As it turns out, Marcias information was in error; as the comment below by Yah Shure indicates, Cipriano played oboe on “Waking Up Alone,” and Tom Scott played saxophone.

Anyway, thanks to Marcia Fisher for the note, which does leave me wondering what brought her to a post two years old. But then, there’s always another question to ask.

And that’s true of a track I found this week as I wandered around YouTube thinking of Williams’ song “Waking Up Alone.” I found a version of the tune credited to the Fleetwoods, the same group that hit No. 1 in 1959 with “Come Softly To Me” and “Mr. Blue.” At least, that’s what it says:

I’ve found this track listed online as one of two on a 2012 set titled Unreleased. The other track is “Stay With Me.” The vocalist, for what it may matter, does sound a lot like Gary Troxel, who was the male member of the Fleetwoods more than fifty years ago. But when was it recorded? I have a vague idea that it comes from the early 1970s, but nothing more than that.


Back To Sipping Wine

Wednesday, October 5th, 2016

A couple of interesting comments showed up on older posts here late last month. We’ll look at one today and the other later this week. The first was from Shane Valcich, adding a thought or two to a couple of posts from a little more than a year ago

In those posts – they’re here and here – I looked at a seeming contradiction – or mistake – in the titling and crediting one of my favorite tunes from the 1970s. I first knew the tune as “Sip The Wine,” written by Rick Danko and included on his self-titled 1977 album, and I wrote about how that tune and that album had provided some evening comfort and a sense of home for me as I settled into a couple of new apartments in Columbia, Missouri, in the late summer of 1990:

One of the tracks from Danko’s album that’s most evocative of those evenings is “Sip The Wine.” It’s a love song, and for the most part, it had no bearing on my life at the time, but I remember hearing the closing repetitions of “We must sip the wine” and nodding in agreement. The wine I was sipping wasn’t as sweet as that quaffed by the lovers in the song, but that was okay. I still found comfort in the song.

A couple of days later, after the random function on the RealPlayer alerted me, I wrote about the same song being released in 1972 – five years earlier than Danko’s release – by Tracy Nelson and Mother Earth under the title “I Want To Lay Down Beside You.” Credited to musician and songwriter Tim Drummond, the track was on the album Tracy Nelson/Mother Earth:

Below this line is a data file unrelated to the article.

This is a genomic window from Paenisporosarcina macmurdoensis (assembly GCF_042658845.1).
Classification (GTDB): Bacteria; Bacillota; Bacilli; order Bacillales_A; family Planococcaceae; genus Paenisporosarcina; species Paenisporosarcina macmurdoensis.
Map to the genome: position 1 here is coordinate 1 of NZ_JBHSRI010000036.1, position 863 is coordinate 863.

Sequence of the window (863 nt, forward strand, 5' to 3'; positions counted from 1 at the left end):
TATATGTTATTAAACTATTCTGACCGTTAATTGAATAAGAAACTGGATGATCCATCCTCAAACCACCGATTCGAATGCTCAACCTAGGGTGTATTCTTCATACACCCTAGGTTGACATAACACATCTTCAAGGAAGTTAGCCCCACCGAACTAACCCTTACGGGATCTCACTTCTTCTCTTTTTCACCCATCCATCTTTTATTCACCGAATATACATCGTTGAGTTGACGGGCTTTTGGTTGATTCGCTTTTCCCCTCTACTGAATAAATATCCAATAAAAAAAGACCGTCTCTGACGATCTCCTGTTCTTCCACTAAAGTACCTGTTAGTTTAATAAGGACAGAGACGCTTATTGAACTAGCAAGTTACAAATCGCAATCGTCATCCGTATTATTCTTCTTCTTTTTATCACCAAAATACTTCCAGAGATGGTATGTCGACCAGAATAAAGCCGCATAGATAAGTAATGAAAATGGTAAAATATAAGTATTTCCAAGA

Digging into the contradiction, I made the assumption that Drummond was the songwriter and some type of error resulted in its being credited to Danko in 1977. But in the comment Shane left at the second post, he noted that it might have been the other way around. Here’s his comment, edited slightly.

Just a theory but I wonder if the error isn’t on the 1972 album.

Seems more likely that Rick wasn’t paying attention, didn’t care or gave away the song credits to Tim Drummond for the 1972 release. Rick was busy and highly successful in the early 70s with the Band and touring with Bob Dylan in 1974.

Seems less likely that Tim Drummond would get credit for playing bass on two tracks on Rick’s [1977] album while losing out on the higher paying writing credits for “Sip the Wine” on the same album, all while in a far less hectic time period when these musicians were all starting to decline in popularity and were looking for credit and royalties. Also he is properly credited for tons of writing and performing.

But inversely, maybe Tim’s success resulted in him giving the credit to Rick for his debut album seeing that Rick’s popularity may have been in more jeopardy than Tim’s. Or he was so busy he didn’t care or notice.

I will just have to head down to visit Rick’s grave in Woodstock and ask him while I smoke a joint with his spirit.

If Danko has any guidance for Shane from beyond the veil, I hope Shane shares it here.